As Alan Durning recently pointed out, the concession by former Federal Reserve Board chair Alan Greenspan that an unregulated free market has failed Wall Street and Main Street alike signaled a significant turning point in fundamental political beliefs. Coming from Greenspan, the signal is more like an emergency flare—or a bugle playing “Taps” at the funeral of market fundamentalism.
Greenspan is not alone. Americans of all stripes—including conservatives—are singing a new tune about the role of government in making sure markets work for everybody.
A Los Angeles Times / Bloomberg national poll from earlier this month shows that nearly three-quarters of respondents think the lack of regulation was in large part or partly responsible for the current financial and housing crises.
Perhaps most significantly, the need for stronger regulation of financial markets was cited most consistently as the top issue for the US presidential candidates to address in the final stretch to Election Day —topping the list for all ages and income brackets, even those whose income is above $60K and above $100K. And nearly half of those surveyed now think there is too little regulation of business.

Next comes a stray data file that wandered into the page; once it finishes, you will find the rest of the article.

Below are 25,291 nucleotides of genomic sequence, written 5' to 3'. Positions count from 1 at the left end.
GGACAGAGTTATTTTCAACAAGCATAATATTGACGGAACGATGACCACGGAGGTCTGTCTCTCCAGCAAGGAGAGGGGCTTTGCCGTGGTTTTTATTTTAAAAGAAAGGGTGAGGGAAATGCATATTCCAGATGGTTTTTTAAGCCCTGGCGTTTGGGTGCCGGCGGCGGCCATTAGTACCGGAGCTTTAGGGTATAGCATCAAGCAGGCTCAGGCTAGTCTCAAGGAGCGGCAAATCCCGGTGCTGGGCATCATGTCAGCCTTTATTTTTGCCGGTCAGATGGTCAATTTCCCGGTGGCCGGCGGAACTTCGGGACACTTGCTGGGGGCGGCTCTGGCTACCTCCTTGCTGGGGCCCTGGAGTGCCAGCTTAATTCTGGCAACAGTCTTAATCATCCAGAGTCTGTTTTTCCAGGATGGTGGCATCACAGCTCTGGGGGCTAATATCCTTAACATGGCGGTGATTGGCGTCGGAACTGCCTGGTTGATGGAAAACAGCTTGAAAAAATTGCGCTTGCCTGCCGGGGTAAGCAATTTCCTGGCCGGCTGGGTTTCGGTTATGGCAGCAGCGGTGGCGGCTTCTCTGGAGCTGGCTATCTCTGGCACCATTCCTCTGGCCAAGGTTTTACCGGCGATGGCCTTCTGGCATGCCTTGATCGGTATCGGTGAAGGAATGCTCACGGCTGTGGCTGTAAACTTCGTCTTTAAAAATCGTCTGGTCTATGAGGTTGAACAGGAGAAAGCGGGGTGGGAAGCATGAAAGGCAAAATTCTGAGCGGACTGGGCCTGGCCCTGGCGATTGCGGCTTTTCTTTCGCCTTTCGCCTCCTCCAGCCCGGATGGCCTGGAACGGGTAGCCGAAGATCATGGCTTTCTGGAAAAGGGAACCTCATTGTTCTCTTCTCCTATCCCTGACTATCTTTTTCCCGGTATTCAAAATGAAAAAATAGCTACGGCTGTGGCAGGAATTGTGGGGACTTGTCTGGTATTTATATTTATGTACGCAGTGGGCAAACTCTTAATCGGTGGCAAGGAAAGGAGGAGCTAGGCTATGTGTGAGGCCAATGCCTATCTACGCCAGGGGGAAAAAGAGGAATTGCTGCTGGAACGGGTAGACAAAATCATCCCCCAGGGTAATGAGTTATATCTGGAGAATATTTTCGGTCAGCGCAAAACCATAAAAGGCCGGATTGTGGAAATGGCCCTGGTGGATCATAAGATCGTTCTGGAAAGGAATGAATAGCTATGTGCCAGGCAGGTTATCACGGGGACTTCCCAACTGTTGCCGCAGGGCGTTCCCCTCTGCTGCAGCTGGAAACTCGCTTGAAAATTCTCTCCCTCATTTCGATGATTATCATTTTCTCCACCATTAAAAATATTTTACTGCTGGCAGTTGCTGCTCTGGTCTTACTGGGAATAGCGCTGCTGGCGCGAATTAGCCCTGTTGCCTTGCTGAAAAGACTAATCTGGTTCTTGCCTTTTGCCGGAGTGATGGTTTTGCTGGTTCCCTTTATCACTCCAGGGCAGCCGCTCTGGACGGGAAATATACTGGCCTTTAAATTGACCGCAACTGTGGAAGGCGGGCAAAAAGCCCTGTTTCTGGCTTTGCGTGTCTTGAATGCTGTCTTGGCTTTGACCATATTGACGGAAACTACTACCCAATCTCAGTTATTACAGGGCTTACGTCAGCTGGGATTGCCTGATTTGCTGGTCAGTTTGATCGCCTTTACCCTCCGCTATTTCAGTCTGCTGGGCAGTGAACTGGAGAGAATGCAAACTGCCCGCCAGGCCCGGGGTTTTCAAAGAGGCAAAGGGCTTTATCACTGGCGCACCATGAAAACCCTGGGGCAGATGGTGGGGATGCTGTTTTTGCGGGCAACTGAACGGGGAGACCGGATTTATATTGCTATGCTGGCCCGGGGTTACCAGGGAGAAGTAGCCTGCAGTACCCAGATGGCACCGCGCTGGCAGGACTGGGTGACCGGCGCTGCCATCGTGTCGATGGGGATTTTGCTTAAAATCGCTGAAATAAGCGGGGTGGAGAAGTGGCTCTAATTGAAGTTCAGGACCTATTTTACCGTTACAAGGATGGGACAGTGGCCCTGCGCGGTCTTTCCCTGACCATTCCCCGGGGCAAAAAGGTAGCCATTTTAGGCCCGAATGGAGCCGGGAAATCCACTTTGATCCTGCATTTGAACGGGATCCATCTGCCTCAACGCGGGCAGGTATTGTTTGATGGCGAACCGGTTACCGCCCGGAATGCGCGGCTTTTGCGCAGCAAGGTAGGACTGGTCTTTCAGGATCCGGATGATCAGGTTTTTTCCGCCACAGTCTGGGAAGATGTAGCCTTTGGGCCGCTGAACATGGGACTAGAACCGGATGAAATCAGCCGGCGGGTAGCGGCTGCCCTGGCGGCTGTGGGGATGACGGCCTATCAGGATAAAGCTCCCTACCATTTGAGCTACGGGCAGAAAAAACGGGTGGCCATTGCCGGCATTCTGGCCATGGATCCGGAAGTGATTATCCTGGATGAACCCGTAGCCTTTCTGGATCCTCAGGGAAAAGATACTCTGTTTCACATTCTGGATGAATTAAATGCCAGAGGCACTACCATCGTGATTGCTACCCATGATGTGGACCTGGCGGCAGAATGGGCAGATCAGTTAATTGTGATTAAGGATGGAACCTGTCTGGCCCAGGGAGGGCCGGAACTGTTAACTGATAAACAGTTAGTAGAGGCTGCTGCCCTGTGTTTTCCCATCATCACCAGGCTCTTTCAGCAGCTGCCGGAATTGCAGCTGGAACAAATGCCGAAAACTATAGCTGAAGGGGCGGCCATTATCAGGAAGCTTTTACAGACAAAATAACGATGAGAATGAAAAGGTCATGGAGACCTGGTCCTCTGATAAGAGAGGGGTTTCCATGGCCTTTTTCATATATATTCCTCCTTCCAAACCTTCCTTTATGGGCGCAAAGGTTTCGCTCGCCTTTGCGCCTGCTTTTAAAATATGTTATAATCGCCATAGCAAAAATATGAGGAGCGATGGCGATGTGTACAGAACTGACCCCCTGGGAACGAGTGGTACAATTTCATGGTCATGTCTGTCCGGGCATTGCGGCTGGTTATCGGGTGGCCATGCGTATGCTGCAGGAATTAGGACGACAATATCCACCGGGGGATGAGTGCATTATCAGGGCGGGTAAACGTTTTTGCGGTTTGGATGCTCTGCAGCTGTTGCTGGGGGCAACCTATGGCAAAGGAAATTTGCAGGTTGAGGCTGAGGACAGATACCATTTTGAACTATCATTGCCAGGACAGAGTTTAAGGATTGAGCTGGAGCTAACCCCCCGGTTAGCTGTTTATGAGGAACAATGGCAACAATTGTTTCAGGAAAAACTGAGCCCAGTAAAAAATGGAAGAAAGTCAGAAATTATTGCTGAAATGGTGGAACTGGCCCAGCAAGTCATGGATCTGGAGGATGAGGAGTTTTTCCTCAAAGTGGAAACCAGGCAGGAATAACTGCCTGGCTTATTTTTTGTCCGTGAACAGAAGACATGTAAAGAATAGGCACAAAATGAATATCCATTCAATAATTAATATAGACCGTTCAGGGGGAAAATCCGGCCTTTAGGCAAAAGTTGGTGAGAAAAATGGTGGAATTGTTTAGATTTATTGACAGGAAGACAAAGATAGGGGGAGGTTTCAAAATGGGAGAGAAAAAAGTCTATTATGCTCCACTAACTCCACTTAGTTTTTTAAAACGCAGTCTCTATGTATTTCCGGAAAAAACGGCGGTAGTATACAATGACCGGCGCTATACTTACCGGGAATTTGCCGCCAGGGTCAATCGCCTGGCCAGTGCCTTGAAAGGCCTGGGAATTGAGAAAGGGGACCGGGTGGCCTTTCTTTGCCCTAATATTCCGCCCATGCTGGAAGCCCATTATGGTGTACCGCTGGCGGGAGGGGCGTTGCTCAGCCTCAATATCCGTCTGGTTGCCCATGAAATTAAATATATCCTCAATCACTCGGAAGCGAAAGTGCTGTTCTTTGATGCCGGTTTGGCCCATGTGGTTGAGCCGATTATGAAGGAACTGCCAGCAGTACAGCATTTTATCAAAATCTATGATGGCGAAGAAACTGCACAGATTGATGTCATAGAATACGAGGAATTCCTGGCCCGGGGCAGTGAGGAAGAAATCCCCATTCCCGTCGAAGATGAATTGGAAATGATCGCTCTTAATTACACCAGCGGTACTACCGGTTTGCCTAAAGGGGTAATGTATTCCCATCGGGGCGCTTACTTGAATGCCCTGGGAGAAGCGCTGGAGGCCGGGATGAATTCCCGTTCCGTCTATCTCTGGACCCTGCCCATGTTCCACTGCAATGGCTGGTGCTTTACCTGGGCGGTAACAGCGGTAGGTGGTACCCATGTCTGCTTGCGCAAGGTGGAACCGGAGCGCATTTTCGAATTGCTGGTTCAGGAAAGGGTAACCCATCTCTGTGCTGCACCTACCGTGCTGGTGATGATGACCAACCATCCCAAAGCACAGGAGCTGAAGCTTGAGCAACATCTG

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At least 70 percent of respondents in each of a wide range of demographic categories blame the absence of more regulation for US economic woes. Overall, 45 percent of respondents said there was too little regulation in business; 27 percent said there was too much.
This was not always the case. The Los Angeles Times polls conducted in 1991 and 1981 – both times of economic unease – found that only 29 percent and 18 percent, respectively, thought there was too little regulation of business and industry.
While Republicans criticize deregulation in fewer numbers overall than Democrats and Independents, other recent national polls show similar trends toward a widespread embrace of responsible regulation as a necessary corrective to protect individuals and their assets.
The LA Times/ Bloomberg survey of 1,543 adults was taken Friday, October 10 through Monday, October 13, and has a margin of sampling error of plus or minus 3 percentage points.